FireWire: A $400 Million Black Hole

Last week, almost five years to the date of its installation, the Federal Communications Commission lifted the mandate for cable operators to deploy set-tops that include a “FireWire” connector, also known as “IEEE 1394.”

Cable operators didn’t exactly hear angels singing. Why: Because cable sank some $400 million into the effort, over the last half-decade.

Back-of-the-envelope math puts the connector cost at about $20 (including copy protection), times about 20 million boxes fielded with it since the July 1, 2005, mandate.

What’s worse: Nobody’s using it. Ask any cable engineer how many subscribers requested 1394, since the mandate. I did, back in March, of the CTO of a cable company with about 5 million subscribers. His answer? Five. (Five. Out of 5 million. In five years.)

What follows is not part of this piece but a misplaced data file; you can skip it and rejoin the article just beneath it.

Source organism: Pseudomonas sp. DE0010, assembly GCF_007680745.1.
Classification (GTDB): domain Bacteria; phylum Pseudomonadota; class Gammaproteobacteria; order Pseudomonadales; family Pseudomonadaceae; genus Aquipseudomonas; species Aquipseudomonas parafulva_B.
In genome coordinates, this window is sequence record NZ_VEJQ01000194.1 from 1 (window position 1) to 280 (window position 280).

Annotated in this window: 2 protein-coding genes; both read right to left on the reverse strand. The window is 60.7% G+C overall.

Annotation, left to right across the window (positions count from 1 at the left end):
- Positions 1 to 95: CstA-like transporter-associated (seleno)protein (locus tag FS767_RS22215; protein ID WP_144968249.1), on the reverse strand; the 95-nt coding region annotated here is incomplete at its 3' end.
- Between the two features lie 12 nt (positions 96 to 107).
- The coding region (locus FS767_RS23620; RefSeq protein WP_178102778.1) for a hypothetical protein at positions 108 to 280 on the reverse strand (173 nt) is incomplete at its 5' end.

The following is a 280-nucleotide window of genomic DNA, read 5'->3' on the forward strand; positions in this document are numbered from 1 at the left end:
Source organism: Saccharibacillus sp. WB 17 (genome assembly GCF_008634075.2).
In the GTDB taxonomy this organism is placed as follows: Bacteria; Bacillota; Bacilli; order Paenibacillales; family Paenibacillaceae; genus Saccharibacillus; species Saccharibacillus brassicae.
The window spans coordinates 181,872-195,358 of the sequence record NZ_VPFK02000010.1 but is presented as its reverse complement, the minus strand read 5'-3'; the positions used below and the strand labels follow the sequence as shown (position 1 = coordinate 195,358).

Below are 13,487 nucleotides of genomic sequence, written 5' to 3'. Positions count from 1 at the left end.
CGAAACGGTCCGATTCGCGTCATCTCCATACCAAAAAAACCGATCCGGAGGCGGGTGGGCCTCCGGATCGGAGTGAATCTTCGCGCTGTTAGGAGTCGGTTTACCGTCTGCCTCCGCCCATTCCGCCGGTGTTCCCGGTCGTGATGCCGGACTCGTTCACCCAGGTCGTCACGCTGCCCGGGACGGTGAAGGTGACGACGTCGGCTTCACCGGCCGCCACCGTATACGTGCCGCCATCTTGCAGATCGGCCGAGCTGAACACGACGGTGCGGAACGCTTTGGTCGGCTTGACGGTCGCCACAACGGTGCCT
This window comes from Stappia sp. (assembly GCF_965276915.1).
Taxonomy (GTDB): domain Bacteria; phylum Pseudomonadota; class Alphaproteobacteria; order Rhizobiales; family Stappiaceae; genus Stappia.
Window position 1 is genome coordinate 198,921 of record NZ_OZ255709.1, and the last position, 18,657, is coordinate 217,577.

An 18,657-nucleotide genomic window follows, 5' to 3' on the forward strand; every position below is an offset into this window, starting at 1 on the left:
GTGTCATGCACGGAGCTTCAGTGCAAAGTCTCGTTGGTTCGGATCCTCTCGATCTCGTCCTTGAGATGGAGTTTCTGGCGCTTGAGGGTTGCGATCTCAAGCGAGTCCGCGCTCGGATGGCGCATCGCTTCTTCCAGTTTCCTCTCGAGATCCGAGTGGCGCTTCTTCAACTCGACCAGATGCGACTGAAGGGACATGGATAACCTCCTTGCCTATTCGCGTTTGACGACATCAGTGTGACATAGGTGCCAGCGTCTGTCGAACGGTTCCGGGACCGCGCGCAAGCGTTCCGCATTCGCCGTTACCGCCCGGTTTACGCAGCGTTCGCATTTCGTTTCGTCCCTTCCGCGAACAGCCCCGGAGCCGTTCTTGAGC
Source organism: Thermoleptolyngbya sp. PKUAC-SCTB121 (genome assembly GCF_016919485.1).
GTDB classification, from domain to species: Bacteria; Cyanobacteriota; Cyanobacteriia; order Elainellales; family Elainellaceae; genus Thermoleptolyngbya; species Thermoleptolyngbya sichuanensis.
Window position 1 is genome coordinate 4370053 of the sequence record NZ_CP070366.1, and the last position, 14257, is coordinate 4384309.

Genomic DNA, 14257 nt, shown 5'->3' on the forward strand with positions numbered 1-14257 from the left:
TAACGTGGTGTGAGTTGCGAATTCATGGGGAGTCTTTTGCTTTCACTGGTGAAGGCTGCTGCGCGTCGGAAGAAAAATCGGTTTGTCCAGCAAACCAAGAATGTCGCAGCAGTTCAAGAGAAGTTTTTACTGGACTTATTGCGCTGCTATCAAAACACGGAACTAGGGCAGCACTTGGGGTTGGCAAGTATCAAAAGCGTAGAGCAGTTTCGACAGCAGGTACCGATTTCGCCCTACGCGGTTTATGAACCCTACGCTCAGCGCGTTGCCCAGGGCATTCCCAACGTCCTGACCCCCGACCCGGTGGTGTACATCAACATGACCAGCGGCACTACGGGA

Keeping a handful of FireWire boxes on hand wasn’t an option. The rule spanned all digital boxes.

Connector issues are tricky in a “one hand clapping” way. You need two. One on the set-top, in this case, and one on the HDTV. At the time, some HDTV makers wanted 1394. They also wanted assurances that cable operators would put a reciprocal 1394 connector on HD set-tops. So they pushed, and it became law.

This is a bit like being mandated to build a spur of a railroad line to a town with no people. Doesn’t matter that nobody lives in Nowhere. Someday, somebody might!

Let’s say you’ve plowed $400 million, so far, to build that spur. Then, five years in, you’re told you can stop building, because other people say it’s expensive (Intel, Motorola and TiVo, in this case). Also, because nobody is there, in Nowhere.

Um … thank you?

Here’s what happened, in a huge oversimplification: HDMI won as the predominant way to connect HDTV sets to set-tops and DVD players. FireWire was an early contender, and was indeed the fastest wire in town, at one point. But HDMI won.

That’s the short version of the $400 million cable operators won’t see again.